The U.S. Department of Education (ED) has issued its first round of guidance regarding changes made to the McKinney-Vento Homeless Assistance Act by the Every Student Succeeds Act (ESSA). The guidance, required by ESSA and published by ED in the Federal Register this week, is intended to help school districts implement the changes made by ESSA as well as review policies and procedures that may present barriers to serving homeless children and youth.
The guidance notes a number of key definitions as amended by ESSA, including the definition of homeless children and youth (beginning at the end of 2016 in most States, and at the end of 2017 in Delaware and Nevada, the new definition does not consider children “awaiting foster care placement”). It also notes that State plan requirements have been modified to include:
- A description of procedures which ensure that homeless children and youth are identified and served;
- A demonstration that States and districts have removed barriers to identification;
- An assurance that homeless liaisons will be able to participate in professional development and technical assistance activities; and
- A description of how the State will provide homeless children and youth with counselors to prepare them for college.
The State Coordinator for homeless children and youth will now be required to make more information available on the education of homeless students, conduct monitoring of local educational agencies (LEAs), and provide professional development activities. More requirements have also been added for LEA-level liaisons as well.
ESSA makes some changes in favor of school stability. Under the new law, an LEA must presume that keeping a student in their school of origin is in the child’s best interest unless a parent or guardian requests otherwise, and if it determines that staying in the school of origin is not in the student’s best interest, it must provide a written explanation of the reasons for that decision. Furthermore, a school selected based on a student’s best interest must immediately enroll the student, even if he or she has missed application deadlines.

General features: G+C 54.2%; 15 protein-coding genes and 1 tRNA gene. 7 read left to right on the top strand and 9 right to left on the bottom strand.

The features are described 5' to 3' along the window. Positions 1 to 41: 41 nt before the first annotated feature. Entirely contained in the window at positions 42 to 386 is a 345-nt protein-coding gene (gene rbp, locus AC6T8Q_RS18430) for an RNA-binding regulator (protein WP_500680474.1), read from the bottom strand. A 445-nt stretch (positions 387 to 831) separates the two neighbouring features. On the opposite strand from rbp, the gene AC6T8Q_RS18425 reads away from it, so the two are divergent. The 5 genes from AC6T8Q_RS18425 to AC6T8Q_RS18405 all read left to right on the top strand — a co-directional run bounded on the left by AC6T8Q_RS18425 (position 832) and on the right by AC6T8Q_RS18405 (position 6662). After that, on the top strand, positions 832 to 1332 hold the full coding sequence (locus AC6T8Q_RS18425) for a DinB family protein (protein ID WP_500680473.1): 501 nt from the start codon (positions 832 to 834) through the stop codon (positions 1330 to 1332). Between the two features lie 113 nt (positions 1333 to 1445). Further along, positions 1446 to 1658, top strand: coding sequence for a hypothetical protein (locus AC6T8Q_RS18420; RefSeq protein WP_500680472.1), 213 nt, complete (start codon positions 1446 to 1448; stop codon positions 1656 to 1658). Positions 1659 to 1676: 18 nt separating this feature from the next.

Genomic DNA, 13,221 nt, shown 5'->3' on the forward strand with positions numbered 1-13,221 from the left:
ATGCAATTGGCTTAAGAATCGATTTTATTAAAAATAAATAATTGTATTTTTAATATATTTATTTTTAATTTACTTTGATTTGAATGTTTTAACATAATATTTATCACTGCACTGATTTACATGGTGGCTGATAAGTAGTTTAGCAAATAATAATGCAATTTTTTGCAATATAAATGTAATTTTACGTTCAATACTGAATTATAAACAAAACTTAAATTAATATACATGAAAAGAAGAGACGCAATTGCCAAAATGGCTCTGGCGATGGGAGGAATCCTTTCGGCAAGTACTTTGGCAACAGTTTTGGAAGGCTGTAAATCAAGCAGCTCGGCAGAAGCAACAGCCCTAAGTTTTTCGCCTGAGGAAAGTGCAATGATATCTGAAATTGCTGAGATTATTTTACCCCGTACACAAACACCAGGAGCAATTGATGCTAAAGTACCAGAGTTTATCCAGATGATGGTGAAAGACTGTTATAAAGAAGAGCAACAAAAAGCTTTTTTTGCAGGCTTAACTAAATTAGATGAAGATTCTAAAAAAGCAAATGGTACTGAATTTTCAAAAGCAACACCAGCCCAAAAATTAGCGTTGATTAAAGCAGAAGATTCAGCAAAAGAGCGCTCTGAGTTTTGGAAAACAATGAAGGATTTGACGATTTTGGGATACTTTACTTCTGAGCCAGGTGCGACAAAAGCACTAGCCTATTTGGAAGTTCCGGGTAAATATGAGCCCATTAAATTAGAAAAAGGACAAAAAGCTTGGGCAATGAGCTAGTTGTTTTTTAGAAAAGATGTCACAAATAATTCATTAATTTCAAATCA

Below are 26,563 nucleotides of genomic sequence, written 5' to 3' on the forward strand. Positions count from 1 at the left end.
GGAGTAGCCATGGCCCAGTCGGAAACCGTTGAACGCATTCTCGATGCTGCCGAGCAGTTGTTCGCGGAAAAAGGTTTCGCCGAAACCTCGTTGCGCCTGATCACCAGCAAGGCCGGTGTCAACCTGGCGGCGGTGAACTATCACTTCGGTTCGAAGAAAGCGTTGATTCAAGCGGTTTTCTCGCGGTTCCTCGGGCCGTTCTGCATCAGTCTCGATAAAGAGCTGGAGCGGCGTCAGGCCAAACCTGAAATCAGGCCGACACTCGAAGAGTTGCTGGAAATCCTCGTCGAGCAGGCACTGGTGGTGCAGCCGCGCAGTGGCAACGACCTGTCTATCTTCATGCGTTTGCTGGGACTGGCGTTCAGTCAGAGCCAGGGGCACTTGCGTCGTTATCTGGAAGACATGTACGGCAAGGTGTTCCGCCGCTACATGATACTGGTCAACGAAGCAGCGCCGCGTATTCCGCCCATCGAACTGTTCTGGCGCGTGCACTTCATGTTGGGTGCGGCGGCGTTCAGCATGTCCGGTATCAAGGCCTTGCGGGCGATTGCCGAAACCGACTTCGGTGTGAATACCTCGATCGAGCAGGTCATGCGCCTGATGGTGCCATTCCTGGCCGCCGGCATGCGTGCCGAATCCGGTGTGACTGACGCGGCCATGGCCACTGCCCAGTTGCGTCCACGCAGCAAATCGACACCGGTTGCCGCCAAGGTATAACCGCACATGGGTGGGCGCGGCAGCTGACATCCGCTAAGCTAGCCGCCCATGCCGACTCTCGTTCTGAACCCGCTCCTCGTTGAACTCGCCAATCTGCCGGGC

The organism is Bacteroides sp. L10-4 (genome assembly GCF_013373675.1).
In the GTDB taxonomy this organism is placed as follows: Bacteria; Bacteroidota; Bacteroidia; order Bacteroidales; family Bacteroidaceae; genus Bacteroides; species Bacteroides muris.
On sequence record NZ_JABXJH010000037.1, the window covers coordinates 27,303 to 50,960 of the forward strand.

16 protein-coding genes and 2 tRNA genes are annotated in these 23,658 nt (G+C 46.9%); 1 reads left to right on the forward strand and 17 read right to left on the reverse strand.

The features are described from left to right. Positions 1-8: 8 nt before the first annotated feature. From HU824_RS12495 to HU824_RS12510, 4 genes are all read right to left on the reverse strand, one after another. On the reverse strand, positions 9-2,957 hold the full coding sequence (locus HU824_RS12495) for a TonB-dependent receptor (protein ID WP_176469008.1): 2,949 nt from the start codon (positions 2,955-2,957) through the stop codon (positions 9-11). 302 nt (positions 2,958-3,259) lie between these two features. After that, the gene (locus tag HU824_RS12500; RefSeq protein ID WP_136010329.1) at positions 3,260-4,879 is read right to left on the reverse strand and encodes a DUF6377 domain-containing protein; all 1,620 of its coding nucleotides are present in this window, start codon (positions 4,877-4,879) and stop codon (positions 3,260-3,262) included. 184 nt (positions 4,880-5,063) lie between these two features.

Under ESSA, information about a student’s living situation must be treated as a “student education record” – and thus subject to the protections of the Federal Education Rights and Privacy Act (FERPA) – and not as directory information.
Overall, the guidance encourages States to help LEAs in ensuring that they are meeting the requirements of the new law (and notes areas where the State is required to offer specific assistance under the new law). ED also suggests a number of activities the State can undertake which may help LEAs implement the changes.
The new law, ED says, provides a “new opportunity for States to review … policies and procedures to address continued barriers to homeless student success, as well as to review and refine policies.”